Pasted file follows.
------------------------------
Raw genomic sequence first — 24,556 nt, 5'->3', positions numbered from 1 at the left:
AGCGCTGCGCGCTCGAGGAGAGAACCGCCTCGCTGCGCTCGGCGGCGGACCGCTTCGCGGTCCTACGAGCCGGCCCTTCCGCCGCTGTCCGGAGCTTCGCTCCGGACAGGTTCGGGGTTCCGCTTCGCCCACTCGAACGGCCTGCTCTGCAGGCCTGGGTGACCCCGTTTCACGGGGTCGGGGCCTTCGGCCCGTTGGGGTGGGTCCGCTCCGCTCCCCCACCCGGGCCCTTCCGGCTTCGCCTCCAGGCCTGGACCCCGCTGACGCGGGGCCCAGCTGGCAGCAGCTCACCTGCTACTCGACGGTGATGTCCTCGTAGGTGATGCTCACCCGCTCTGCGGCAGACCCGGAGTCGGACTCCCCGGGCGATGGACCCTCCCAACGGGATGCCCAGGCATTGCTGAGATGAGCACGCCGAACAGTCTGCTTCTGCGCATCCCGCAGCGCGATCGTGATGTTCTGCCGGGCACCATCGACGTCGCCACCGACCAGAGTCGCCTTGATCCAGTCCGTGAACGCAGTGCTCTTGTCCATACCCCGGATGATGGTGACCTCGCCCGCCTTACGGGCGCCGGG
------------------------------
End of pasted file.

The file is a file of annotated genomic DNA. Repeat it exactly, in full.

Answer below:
Raw genomic sequence first — 24,556 nt, 5'->3', positions numbered from 1 at the left:
AGCGCTGCGCGCTCGAGGAGAGAACCGCCTCGCTGCGCTCGGCGGCGGACCGCTTCGCGGTCCTACGAGCCGGCCCTTCCGCCGCTGTCCGGAGCTTCGCTCCGGACAGGTTCGGGGTTCCGCTTCGCCCACTCGAACGGCCTGCTCTGCAGGCCTGGGTGACCCCGTTTCACGGGGTCGGGGCCTTCGGCCCGTTGGGGTGGGTCCGCTCCGCTCCCCCACCCGGGCCCTTCCGGCTTCGCCTCCAGGCCTGGACCCCGCTGACGCGGGGCCCAGCTGGCAGCAGCTCACCTGCTACTCGACGGTGATGTCCTCGTAGGTGATGCTCACCCGCTCTGCGGCAGACCCGGAGTCGGACTCCCCGGGCGATGGACCCTCCCAACGGGATGCCCAGGCATTGCTGAGATGAGCACGCCGAACAGTCTGCTTCTGCGCATCCCGCAGCGCGATCGTGATGTTCTGCCGGGCACCATCGACGTCGCCACCGACCAGAGTCGCCTTGATCCAGTCCGTGAACGCAGTGCTCTTGTCCATACCCCGGATGATGGTGACCTCGCCCGCCTTACGGGCGCCGGG